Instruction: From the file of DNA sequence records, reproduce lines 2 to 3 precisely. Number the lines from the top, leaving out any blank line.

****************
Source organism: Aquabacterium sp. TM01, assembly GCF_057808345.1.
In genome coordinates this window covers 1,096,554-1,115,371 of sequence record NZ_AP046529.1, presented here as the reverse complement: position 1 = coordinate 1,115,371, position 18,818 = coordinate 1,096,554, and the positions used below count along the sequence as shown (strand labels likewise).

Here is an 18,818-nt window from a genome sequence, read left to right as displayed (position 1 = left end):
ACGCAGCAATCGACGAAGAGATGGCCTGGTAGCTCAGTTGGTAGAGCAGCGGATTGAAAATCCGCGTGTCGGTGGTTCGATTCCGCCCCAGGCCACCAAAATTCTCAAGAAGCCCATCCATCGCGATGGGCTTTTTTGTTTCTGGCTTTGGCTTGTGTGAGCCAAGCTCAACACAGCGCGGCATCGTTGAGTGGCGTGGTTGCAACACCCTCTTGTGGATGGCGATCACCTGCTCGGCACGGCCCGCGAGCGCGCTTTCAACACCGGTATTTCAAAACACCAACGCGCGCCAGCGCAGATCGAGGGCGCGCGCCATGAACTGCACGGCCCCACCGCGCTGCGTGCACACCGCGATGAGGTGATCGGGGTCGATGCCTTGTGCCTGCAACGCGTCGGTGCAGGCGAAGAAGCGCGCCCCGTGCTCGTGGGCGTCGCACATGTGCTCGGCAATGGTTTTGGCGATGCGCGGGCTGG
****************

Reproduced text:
In genome coordinates this window covers 1,096,554-1,115,371 of sequence record NZ_AP046529.1, presented here as the reverse complement: position 1 = coordinate 1,115,371, position 18,818 = coordinate 1,096,554, and the positions used below count along the sequence as shown (strand labels likewise).

Here is an 18,818-nt window from a genome sequence, read left to right as displayed (position 1 = left end):